METAL RECYCLING | Did you know that producing with recycled metals instead of virgin metals can save you up to 90% on energy?

Metal Recycling


The XX and XXI centuries brought with them a great deal of technological advances that allowed production costs to fall, leading to an increase in production. Both technological improvements and the expansion of production lead to the creation of new jobs and an increase in social welfare. However, not everything is perfect. The set of macroeconomic variables does not always go in the same direction but in reverse. For example, there is a possibility that some indicators improve while others worsen at the same time.

The back-side of the increase in production is the increase in waste generation and energy consumption. Therefore, we may be faced with dynamic inconsistency, meaning that a situation may be favourable today, but detrimental in the future. Current actors may clearly benefit in terms of welfare, but future actors could be affected by pollution. The metal industry is characterised by the fact that it cuts across the entire economy. Consequently, it is one of the most waste-producing and energy-intensive industries. Some important facts can be seen below.

1. The US Environmental Protection Agency, in its report “Benefits of Recycling Scrap Metal”, measured the percentage of energy savings when producing with recycled metals compared to virgin materials. For example, in the case of aluminium and copper, more than 90% of energy is saved, while in the case of steel, more than 50% is saved. In turn, working with recycled metals uses 40% less water.

2. According to the United Nations’ (UN) report “Recycling Rates of Metals: A Status Report”, after having studied the recycling rate of 60 metals, the following conclusions were reached.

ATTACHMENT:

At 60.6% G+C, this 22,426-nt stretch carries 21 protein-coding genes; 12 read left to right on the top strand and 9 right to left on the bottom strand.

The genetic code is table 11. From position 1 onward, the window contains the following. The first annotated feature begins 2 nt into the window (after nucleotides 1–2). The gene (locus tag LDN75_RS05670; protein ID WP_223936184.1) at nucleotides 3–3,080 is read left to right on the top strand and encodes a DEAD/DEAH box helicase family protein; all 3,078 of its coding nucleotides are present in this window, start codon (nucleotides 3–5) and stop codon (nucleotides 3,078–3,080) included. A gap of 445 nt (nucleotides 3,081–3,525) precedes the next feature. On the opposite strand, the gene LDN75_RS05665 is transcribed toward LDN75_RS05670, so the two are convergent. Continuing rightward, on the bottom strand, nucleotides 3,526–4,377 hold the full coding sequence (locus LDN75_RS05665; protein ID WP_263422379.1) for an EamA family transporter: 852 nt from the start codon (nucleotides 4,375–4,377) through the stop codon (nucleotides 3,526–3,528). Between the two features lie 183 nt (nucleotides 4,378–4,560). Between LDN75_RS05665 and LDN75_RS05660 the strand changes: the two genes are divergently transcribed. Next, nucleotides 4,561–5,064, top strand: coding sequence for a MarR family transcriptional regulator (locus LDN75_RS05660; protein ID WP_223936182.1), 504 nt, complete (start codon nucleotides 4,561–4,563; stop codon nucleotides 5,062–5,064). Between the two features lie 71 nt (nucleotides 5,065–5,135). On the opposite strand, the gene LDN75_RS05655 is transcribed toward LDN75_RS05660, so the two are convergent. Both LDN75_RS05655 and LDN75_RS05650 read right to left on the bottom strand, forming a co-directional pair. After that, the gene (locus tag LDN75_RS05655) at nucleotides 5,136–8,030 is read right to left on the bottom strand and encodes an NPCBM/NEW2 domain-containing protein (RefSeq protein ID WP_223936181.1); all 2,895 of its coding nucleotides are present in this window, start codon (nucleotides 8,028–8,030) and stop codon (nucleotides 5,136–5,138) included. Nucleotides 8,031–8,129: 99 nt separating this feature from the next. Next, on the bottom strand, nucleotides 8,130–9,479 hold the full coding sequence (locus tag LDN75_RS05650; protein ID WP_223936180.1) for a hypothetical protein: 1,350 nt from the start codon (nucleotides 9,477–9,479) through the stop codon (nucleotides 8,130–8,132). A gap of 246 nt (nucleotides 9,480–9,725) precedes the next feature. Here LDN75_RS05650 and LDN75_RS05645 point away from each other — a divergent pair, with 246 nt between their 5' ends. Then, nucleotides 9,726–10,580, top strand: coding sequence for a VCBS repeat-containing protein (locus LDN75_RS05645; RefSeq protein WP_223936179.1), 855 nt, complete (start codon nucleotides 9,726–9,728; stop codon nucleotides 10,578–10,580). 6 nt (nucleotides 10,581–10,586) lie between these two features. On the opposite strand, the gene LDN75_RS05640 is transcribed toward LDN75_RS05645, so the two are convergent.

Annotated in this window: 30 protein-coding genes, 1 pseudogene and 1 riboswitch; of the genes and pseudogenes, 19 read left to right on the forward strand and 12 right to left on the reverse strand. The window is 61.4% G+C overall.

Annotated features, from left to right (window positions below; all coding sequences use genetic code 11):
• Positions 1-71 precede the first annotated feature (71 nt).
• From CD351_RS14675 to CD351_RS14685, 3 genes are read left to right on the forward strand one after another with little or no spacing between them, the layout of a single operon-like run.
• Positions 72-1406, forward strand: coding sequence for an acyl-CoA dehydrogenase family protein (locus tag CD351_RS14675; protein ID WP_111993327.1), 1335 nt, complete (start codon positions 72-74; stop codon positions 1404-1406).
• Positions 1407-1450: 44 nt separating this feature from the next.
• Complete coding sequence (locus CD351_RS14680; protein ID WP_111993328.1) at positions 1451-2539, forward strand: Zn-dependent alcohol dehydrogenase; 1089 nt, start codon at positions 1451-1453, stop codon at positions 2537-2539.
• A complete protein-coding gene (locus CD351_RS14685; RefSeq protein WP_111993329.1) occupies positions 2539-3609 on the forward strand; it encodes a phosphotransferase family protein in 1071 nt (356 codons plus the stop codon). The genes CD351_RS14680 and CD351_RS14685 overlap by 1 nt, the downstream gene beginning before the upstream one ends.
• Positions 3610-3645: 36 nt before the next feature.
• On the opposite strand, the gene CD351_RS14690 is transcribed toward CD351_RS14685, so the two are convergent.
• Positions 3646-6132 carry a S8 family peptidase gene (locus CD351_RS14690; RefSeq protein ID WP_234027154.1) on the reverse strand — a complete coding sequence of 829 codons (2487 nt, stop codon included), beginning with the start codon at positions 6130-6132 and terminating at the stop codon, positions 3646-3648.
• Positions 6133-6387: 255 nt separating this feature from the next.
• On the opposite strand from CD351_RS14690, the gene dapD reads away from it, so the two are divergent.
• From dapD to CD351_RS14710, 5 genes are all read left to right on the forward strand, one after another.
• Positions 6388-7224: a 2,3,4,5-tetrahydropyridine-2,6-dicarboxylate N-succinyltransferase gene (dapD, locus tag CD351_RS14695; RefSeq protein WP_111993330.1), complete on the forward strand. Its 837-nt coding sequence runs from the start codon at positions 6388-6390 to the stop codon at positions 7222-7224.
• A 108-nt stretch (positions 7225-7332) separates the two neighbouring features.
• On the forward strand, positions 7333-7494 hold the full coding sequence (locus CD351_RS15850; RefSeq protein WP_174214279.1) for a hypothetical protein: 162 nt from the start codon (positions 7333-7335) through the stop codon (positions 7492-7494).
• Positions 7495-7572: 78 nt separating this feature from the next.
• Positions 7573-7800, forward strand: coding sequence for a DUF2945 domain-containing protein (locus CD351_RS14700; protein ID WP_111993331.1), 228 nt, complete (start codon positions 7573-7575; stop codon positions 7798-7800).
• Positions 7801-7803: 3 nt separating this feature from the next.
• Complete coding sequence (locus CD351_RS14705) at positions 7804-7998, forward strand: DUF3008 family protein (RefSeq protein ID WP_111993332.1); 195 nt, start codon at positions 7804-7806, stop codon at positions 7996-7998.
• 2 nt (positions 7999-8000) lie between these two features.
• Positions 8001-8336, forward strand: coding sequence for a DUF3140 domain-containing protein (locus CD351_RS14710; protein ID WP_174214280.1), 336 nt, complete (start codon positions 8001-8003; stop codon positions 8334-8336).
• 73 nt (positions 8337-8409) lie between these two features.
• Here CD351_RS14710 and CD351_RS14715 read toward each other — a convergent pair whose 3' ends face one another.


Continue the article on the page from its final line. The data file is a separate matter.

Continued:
a) 18 out of 60 metals have a recycling rate of more than 50%. Steel can be found here.

b) 3 out of 60 metals have a recycling rate between 25% and 50%.

c) 3 out of 60 metals have a recycling rate between 10% and 25%.

d) 2 out of 60 metals have a recycling rate between 1% and 10%.

e) 34 out of 60 metals have a recycling rate of less than 1%. Lithium can be found here.

This suggests that there is still a long way to go in terms of recycling. It is true that a large percentage is already recycled, but there is still a long way to go.

3. According to the International Facility Management Association (IFMA), if we look at the total volume of waste recycled in Spain, 60% comes from the metal industry. This is well ahead of the paper/cardboard (20%) and wood, glass and plastics (20%) sectors.

The conclusion we reach is that the recycling of materials benefits both the environment and industry. The environment benefits from both energy savings and the conservation of natural resources, while industry benefits from the economic benefits of reduced costs. Thus, metal recycling allows us to resolve the conflict of dynamic inconsistency raised at the beginning of this article. There is no doubt that it is possible to improve current welfare with future welfare in mind. Recycling is the way.

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